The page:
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Everywhere you go, you see signs: billboards, road signs, aisle markers, window signs, and service and business signs. They’re how we find our way through commercial and public places. Whether we’re just looking for a specific exhibit in a museum or for the cereal aisle in a grocery store, signs showcase where things are and they draw foot traffic.
That said, signs have to be clear and effective at conveying their message otherwise they stand the chance of being ignored or passed by in the search for the most easily accessible information.
There are many tips and tricks for designing your business signs and effective signage but if you simply follow basic design principles most of the problems disappear at the beginning.
So here are three things to consider when designing your sign before it’s sent off to print!
1. Too Many Good Things
At some point, every piece of media has to go through a cutting room. Even something that had only a few ideas to begin with can blow up into a piece beyond its own scope. The bright red text, green mascot, customer image, and product background may seem like a great way to show everything you offer at once but it’s too much too quickly. Remove some of it!
Pick your points and run with them. Are you emphasizing a specific product? Then use the customer action shot with the product. Use it only as a label and let the image speak for itself. Is the sign a general piece for your brand or company? Then use the mascot and the letterhead or a logo. Don’t bog things down with images of your products when a quick image, your name, and a tagline can carry the message quickly and cleanly!
Use basic color theory. There’s limited real estate on your sign so stick with two or three colors that mesh well. There are plenty of online resources that give advice on color theory and how to apply it. If you want, look up a color wheel to check for complimentary colors. You can also take your main color for the sign and look for specific color themes that match it to help your sign pop out among the crowd.
2. Tiny Text
This one is pretty commonly understood. The smaller the text the harder it gets to read. You don’t need all of the product information on your display banner. That’s what the label, brochure, pamphlet, or website are for. Your sign is meant to draw attention, to get people to come over and learn about what you’re doing. Use big and bold text so that people at a distance can see it from a distance. A good rule of thumb is that you get 10 feet of readability for every inch of height on your letters.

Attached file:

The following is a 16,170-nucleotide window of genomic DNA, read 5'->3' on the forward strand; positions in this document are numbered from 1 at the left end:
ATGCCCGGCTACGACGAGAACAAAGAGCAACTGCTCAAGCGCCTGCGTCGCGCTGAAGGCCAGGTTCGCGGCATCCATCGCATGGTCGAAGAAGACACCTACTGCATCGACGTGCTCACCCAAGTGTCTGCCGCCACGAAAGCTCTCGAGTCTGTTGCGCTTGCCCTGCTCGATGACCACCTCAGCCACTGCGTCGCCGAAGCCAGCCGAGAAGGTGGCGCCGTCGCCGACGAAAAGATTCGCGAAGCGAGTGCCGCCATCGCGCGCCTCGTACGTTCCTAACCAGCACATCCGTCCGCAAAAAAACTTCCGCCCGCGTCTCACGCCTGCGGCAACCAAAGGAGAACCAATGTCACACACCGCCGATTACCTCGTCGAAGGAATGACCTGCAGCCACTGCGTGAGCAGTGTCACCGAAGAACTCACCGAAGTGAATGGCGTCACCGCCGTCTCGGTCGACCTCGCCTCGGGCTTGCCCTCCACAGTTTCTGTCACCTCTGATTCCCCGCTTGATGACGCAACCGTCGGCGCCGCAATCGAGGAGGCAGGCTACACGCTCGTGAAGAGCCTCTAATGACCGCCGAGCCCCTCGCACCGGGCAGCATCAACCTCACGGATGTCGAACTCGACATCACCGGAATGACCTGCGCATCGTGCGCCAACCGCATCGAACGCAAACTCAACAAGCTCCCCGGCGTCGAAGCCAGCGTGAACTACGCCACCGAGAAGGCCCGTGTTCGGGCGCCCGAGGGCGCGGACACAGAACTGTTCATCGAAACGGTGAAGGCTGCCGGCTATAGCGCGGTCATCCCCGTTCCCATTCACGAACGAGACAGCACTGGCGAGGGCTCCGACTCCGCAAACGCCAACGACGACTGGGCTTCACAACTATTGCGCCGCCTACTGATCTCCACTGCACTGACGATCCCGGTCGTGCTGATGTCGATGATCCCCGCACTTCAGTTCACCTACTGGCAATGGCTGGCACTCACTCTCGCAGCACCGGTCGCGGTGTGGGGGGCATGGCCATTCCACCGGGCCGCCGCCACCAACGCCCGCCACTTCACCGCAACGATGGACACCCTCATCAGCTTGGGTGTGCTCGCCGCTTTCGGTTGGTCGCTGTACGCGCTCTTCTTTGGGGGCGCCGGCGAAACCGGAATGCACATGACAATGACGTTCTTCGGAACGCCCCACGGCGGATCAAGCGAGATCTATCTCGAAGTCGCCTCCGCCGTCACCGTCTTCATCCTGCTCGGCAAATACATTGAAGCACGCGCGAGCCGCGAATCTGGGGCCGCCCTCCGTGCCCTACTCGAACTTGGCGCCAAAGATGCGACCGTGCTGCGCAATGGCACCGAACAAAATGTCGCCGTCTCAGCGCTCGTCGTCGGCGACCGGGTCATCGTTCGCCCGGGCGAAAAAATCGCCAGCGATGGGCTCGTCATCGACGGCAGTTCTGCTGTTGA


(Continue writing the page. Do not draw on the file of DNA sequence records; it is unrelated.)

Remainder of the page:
3. Placement versus Content
It seems obvious, a little text on a board with an eye catching image and you’re done. Hang the sign and people will come through the door. Then you step back and the sign is obscured, the lighting is bad, or all you can see is the image and the words “Free Toaster” can’t be seen.The sign is perfect from exactly one angle: the place you’re trying to draw attention to.
Designing a sign requires more than just careful selection of a design it requires consideration of where the sign is going and on what it’s being placed. A dark-colored sign may look great on your computer, but once printed it will need very strong lighting to be seen at the back of your store. Your sandwich board has a great font, but it’s the same font on all of the other boards outside the restaurants on your street. Pick a complimentary color that the other signs aren’t using to stand out on the street or lighten the colors on your sign so it can be seen on the back wall.
Like they say in construction, “Measure twice, and cut once.” Always double-check the location, make sure your sign is readable, and be concise with your content before sending your final design to the printer.
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Leave us a comment telling your favorite tip for business signs from above and win a pack of 250 custom-printed matte business cards by Signazon!
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I have also noticed that, for larger signs that are mostly or all type, a dark background and white characters works best.
I agree with number one, Too Many Good Things. I notice too many places that think that they need to fit every idea that they’ve ever had into one ad or small square of space. Get across the main point and leave them ready to ask you something!